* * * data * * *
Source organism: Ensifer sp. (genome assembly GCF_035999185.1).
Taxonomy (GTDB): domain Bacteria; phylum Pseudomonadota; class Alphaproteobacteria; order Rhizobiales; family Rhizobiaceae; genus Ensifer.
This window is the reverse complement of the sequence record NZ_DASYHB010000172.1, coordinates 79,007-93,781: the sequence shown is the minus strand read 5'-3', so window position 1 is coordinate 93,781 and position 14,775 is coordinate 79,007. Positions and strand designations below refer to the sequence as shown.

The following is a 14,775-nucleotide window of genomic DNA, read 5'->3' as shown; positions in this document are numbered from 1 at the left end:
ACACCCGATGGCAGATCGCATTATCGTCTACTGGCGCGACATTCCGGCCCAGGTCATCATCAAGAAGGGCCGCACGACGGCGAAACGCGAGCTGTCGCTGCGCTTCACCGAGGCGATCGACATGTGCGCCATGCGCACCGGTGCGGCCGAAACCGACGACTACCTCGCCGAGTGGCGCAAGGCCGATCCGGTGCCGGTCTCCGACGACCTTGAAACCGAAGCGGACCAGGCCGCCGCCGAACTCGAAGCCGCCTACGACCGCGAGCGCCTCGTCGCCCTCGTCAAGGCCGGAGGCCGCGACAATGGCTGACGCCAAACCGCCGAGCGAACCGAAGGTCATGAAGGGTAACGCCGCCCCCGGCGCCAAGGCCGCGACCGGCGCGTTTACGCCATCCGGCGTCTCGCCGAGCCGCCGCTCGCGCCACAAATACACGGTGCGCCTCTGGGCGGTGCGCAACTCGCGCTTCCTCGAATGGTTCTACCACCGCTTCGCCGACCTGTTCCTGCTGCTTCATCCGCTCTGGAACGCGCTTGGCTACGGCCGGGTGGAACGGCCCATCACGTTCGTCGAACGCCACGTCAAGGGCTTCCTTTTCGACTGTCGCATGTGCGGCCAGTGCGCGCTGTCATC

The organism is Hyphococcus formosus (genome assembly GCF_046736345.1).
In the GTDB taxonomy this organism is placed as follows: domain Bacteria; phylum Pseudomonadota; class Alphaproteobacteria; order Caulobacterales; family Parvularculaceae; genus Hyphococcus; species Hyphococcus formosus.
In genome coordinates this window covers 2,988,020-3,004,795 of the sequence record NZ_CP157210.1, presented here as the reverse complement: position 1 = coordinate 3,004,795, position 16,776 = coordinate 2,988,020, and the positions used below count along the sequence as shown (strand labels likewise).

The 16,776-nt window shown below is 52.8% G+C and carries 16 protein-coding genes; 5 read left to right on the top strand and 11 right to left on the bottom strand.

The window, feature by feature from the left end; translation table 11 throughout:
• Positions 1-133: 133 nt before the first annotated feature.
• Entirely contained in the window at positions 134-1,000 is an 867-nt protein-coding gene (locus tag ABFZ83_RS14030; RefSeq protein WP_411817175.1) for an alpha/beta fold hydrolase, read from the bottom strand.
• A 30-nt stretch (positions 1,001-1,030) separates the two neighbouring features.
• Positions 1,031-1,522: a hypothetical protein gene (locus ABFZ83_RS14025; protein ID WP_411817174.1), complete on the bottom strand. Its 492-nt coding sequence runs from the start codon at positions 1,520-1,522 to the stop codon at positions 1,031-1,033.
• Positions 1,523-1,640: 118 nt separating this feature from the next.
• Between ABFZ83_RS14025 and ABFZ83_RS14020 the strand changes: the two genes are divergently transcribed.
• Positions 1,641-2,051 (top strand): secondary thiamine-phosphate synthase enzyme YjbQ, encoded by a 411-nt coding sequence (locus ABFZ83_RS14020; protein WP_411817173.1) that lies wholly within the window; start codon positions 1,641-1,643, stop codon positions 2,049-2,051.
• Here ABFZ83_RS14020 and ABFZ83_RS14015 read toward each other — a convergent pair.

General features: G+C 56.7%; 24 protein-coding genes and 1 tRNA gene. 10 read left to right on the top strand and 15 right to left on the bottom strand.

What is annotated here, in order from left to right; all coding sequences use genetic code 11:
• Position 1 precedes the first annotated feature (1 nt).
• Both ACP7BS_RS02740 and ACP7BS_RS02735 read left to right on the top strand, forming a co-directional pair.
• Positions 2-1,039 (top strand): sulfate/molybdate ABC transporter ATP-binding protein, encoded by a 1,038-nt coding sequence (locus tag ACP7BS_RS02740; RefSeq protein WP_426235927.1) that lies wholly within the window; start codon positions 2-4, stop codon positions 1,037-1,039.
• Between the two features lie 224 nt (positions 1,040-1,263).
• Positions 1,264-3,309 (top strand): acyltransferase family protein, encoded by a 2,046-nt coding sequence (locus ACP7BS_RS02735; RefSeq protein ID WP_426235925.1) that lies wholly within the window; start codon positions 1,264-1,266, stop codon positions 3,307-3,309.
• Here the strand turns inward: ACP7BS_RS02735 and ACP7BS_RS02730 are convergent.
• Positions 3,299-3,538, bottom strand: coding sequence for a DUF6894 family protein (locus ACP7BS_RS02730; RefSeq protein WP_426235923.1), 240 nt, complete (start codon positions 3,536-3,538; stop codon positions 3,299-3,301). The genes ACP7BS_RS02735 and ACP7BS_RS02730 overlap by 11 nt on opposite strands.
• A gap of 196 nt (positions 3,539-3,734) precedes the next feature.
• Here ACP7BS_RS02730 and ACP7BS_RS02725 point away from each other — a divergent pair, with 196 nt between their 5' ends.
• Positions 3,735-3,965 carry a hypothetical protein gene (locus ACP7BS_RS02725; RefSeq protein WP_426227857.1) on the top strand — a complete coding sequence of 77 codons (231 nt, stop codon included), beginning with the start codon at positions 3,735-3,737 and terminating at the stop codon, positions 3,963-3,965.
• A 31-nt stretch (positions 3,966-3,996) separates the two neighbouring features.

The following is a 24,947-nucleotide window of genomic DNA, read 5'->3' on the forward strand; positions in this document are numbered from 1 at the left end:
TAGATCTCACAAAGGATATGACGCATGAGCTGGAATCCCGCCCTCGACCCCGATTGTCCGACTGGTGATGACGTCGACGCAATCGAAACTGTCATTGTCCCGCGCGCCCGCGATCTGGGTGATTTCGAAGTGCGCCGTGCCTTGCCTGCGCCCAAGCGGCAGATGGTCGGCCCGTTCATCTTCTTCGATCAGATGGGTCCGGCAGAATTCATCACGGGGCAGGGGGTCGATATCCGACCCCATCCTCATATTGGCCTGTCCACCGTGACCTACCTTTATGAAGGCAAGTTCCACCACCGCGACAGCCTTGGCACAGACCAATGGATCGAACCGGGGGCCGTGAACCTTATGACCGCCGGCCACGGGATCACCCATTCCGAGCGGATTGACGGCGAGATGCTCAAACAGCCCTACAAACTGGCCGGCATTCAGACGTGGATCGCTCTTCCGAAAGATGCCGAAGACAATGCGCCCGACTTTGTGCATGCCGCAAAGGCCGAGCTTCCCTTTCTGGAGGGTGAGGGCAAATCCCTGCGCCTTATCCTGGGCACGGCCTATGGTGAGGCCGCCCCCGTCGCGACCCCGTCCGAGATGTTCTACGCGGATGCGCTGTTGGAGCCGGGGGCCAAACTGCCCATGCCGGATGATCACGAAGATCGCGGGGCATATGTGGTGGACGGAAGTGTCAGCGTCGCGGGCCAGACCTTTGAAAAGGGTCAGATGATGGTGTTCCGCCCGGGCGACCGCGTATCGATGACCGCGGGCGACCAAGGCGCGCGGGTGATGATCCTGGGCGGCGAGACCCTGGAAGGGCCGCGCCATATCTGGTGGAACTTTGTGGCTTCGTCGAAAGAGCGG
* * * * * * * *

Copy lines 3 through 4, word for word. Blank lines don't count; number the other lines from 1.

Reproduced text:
This window is the reverse complement of the sequence record NZ_DASYHB010000172.1, coordinates 79,007-93,781: the sequence shown is the minus strand read 5'-3', so window position 1 is coordinate 93,781 and position 14,775 is coordinate 79,007. Positions and strand designations below refer to the sequence as shown.

The following is a 14,775-nucleotide window of genomic DNA, read 5'->3' as shown; positions in this document are numbered from 1 at the left end: